AVG PC Tuneup. Any good?


J

J. P. Gilliver (John)

In message <ctnii7t1qije3n3buo39kcl3e3sm3k4lrh@4ax.com>, Ken Blake
Registry cleaning programs are *all* snake oil, and should be avoided
like the plague. Cleaning of the registry isn't needed and is
dangerous. Leave the registry alone and don't use any registry
cleaner. Despite what many people think, and what vendors of registry
cleaning software try to convince you of, having unused registry
entries doesn't really hurt you.
No, it's just intellectually unsatisfying. Windows - and software, from
myriad sources, that runs under it - is extremely complex these days,
and so much _does_ cause things to "silt up": OK, some _very_
conscientious (and knowledgeable) people this may not apply to, but most
of us find that the registry, the hard disc, and the startup (and
continuously running) parts of a Windows installation do gain lots of
things we don't understand, and therefore can't easily decide whether to
remove or not. It's what eventually makes most people buy a new
computer, I suspect - the fact that their old one has become a lot less
responsive than when it was new. Sure, a reinstall would cure it, but
most people are reluctant to do that - not least because they can't
_remember_ how they set up things just the way they have and like them
(apart from the speed drop) now.

I take your points that ...
The risk of a serious problem caused by a registry cleaner erroneously
removing an entry you need is far greater than any potential benefit
it may have.
[]
.... and ...
Rather, the problem with a registry cleaner is that it carries with it
the substantial *risk* of having a problem. And since there is no
benefit to using a registry cleaner, running that risk is a very bad
bargain.
; it's just _irritating_ that the unnecessary stuff is there, since we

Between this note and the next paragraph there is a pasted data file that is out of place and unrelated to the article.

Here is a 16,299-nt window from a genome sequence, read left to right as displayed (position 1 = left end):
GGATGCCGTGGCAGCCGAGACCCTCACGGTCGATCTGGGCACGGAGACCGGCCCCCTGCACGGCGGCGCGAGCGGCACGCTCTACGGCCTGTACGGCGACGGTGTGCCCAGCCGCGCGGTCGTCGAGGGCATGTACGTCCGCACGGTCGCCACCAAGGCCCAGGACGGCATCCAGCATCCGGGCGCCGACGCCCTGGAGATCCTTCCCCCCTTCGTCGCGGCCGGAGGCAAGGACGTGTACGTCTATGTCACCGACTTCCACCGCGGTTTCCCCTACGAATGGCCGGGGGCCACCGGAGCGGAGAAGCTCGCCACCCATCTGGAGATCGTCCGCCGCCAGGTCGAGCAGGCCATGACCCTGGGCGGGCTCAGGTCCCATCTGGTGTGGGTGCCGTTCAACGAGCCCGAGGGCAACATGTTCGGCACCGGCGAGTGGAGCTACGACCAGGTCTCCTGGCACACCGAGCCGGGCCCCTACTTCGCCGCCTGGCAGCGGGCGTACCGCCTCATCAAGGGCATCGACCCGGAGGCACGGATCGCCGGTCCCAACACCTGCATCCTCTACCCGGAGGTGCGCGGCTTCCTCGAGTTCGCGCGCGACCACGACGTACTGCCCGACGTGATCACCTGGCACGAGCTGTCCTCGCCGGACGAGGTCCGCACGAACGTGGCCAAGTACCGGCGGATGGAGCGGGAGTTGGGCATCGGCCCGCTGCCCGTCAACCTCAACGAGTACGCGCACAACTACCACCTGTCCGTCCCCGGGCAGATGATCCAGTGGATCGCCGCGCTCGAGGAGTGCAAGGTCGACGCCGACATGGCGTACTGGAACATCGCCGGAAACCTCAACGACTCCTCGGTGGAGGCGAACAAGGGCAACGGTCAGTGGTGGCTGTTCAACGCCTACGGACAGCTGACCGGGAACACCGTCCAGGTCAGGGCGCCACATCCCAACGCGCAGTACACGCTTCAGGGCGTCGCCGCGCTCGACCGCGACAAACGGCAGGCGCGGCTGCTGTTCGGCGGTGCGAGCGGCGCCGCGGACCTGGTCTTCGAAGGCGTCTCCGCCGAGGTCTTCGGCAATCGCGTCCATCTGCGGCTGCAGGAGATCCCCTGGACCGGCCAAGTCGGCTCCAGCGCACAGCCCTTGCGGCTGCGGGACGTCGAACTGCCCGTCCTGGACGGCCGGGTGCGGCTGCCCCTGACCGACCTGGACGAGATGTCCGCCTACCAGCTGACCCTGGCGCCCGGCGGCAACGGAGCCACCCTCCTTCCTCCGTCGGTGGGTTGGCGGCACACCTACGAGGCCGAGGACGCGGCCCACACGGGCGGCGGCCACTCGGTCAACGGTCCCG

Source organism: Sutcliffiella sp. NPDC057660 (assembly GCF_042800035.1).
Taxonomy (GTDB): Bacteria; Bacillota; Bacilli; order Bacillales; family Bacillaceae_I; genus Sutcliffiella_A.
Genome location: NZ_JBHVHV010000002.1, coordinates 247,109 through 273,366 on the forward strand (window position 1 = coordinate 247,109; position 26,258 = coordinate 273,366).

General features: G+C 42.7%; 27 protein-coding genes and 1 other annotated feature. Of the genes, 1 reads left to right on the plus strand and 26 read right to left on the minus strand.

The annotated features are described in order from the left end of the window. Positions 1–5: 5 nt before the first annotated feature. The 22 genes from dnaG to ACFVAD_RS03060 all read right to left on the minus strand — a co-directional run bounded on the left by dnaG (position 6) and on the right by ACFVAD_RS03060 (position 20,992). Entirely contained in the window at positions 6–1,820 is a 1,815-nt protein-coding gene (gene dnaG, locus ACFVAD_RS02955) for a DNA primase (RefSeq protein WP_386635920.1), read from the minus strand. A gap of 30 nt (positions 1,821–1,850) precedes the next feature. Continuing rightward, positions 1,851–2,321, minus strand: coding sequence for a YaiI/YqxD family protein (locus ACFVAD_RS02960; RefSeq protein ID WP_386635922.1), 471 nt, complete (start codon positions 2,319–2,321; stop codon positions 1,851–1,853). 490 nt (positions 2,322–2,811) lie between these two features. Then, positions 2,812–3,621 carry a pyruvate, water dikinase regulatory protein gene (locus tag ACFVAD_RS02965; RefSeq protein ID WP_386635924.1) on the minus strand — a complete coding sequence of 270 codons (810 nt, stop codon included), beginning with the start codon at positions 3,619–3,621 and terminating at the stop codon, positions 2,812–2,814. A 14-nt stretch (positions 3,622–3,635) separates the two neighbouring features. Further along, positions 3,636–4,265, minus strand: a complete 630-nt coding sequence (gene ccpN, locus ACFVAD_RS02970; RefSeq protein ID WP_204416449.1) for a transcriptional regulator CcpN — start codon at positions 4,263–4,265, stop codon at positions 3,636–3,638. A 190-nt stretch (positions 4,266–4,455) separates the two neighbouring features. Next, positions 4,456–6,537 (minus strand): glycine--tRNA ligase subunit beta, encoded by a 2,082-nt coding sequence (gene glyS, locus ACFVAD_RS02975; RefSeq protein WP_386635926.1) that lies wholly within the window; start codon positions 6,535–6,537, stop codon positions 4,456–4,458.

know that removing such chaff in the startup and running parts _does_
speed things up.

IMO, the registry, as originally conceived (around the time of Windows
3.11?) as a central repository for lots of settings, was a Good Idea -
and, while it used human-readable keys etc., remained so; however,
partly because of copy-protection reasons and partly because of lazy
programming, it became full of incomprehensible strings of numbers, and
is now a necessary evil.
 
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K

Ken Blake

In message <ctnii7t1qije3n3buo39kcl3e3sm3k4lrh@4ax.com>, Ken Blake


No, it's just intellectually unsatisfying. Windows - and software, from
myriad sources, that runs under it - is extremely complex these days,
and so much _does_ cause things to "silt up": OK, some _very_
conscientious (and knowledgeable) people this may not apply to, but most
of us find that the registry, the hard disc, and the startup (and
continuously running) parts of a Windows installation do gain lots of
things we don't understand, and therefore can't easily decide whether to
remove or not. It's what eventually makes most people buy a new
computer, I suspect - the fact that their old one has become a lot less
responsive than when it was new. Sure, a reinstall would cure it, but
most people are reluctant to do that - not least because they can't
_remember_ how they set up things just the way they have and like them
(apart from the speed drop) now.

You're welcome to that opinion, but I completely disagree that "the
registry ... of a Windows installation do[es] gain lots of things we
don't understand" makes Windows "a lot less responsive than when it
was new."
 
Z

z

Hi John.

I am mostly concerned about the registry cleaner app. I have tried a
few and they all claim to get rid of useless entrees so how would one
go about doing this from within windows? Is this even something to be
concerned about? I like to change my oil on a regular basis so why not
my registry? I just think not to many actually know anything about the
registry and aren't brave enough to tackle something like this.

Al.
Hi Al.

I have regularly been using the registry cleaner in CCleaner for several
months on 2 PCs, and 2 Laptops without any problems. It was recomended
to me by a tech support person who has been using it for years.

Nick.
 
J

J. P. Gilliver (John)

Ken Blake said:
On Wed, 1 Feb 2012 23:19:16 +0000, "J. P. Gilliver (John)"
No, it's just intellectually unsatisfying. Windows - and software, from
myriad sources, that runs under it - is extremely complex these days,
and so much _does_ cause things to "silt up": OK, some _very_